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Florida schools roundup: Bonuses, testing, bullying, fitness, loans and more

florida-roundup-logoTeacher bonuses: Almost 7,200 Florida teachers will receive bonuses of about $6,800 under the state’s Best and Brightest Teacher Scholarship Program, the Department of Education announces. That’s 1,800 more than the number who got the bonuses last year, and represents 4 percent of the state’s teachers. First-year teachers can qualify if their SAT or ACT scores were in the top 20 percent, and experienced teachers need a highly effective evaluation too. The formula for qualifying has been criticized, and may be revised in the legislative session that starts in March. Orlando Sentinel. Bradenton Herald.

Testing targeted: Methods, times spent on assessment tests and the number of tests are all on the agenda as the Senate Education Appropriations Committee meets for the first time in 2017. House leaders say they’re open to an “honest conversation” about streamlining testing, but they’re focused more on school choice. Tampa Bay Times.

Bullying decline? An analysis of reports of bullying in Florida schools indicates just 0.1 percent of students were bullied in 2015, compared to 22 percent nationally. Just 3,000 incidents were reported, down from 6,200 in 2010. Experts and even some local school officials say the numbers are greatly underreported. In south Florida, for instance, almost 600 schools reported no incidences of bullying, Sun-Sentinel.

Fitness test bill: State Rep. Ralph Massullo, R-Lecanto, files a bill that would end a personal fitness test as a substitute for the required Health Opportunities through Physical Education (HOPE) class. Instead, students could fulfill the requirement by being on a varsity or junior varsity team for two full seasons. Gradebook.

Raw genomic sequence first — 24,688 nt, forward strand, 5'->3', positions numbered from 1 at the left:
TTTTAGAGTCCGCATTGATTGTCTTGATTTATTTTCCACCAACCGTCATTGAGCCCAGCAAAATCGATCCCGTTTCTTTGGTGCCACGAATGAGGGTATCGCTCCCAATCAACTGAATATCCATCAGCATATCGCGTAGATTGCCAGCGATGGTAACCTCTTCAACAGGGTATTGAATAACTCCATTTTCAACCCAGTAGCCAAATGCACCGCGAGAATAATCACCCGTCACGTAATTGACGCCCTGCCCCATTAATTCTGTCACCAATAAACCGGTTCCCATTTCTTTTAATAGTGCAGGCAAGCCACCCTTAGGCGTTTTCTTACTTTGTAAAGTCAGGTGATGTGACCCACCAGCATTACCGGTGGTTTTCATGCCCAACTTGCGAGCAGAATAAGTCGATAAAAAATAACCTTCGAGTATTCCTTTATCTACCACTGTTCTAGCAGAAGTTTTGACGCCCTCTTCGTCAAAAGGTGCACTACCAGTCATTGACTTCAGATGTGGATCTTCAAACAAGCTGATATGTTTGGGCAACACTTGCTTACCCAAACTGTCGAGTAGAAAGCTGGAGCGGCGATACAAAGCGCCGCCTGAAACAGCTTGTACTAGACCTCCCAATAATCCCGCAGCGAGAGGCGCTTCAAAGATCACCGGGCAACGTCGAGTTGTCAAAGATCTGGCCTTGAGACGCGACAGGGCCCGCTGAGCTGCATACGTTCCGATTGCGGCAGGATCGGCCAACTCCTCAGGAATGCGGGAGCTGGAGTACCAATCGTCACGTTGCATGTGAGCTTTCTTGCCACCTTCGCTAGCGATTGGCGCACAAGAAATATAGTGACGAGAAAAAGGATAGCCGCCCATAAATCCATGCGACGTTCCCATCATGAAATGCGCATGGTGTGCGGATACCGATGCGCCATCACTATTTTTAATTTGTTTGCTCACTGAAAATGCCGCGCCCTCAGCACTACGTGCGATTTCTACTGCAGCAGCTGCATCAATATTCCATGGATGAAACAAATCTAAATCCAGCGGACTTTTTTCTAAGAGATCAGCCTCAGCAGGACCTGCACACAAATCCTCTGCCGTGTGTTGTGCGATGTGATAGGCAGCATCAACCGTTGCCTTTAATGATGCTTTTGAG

Loan forgiveness: A bill is filed in the Florida Senate that would forgive up to $16,000 in student loans for teachers of science, technology, engineering and math who work for eight consecutive years in public schools. The bill, introduced by Sen. Perry Thurston, D-Fort Lauderdale, is aimed at encouraging those teachers to stay in Florida. News Service of Florida.

Superintendent honored: Orange County School Superintendent Barbara Jenkins is appointed to the board of directors of the National Board for Education Sciences. She and 12 others were appointed to four-year terms by President Obama. The board advises the Institute of Education Sciences, which is part of the U.S. Department of Education. Jenkins was recently named Florida superintendent of the year and is a finalist for national superintendent of the year. Orlando Sentinel.

Superintendents’ contracts: The Lake County School Board is expected to approve a contract today for new Superintendent Diane Kornegay. She will be paid $195,000 a year and be eligible for $35,000 more based on her leadership and the performance of students. She begins the job March 11. Daily Commercial. Orlando Sentinel. Monroe County School Superintendent Mark Porter’s proposed contract extension no longer includes mention of how many board member votes are necessary to fire him. Originally, Porter wanted to require a super majority of four of the five members agreeing to any termination. But he has since rescinded his request. Keynoter.

Board attorney: The Brevard County School Board is considering whether to hire a fulltime attorney. The board has been working with outside counsel for more than two decades. Florida Record.

Legislative agenda: Polk County school officials present their agenda to the Polk legislative delegation. The list includes more money per student, for turnaround schools and for construction; help with the teacher shortage; and reinstating a special diploma for students with disabilities. Lakeland Ledger.

Teachers honored: The Volusia County School District will name its teacher of the year Friday. The finalists are: Susan Dodig, Sweetwater Elementary; Jason Kester, Mainland High; Jessica Ruppen, Starke Elementary; Gina Marie Walker, DeLand Middle; and Robin Lynch Weiss, Champion Elementary. Daytona Beach News-Journal.

Teachers thanked: Former NFL players thank teachers at the College Football Playoff Foundation’s “Extra Yard for Teachers Summit.” The summit was one of the activities around the college national championship game between Alabama and Clemson tonight in Tampa. Tampa Bay Times.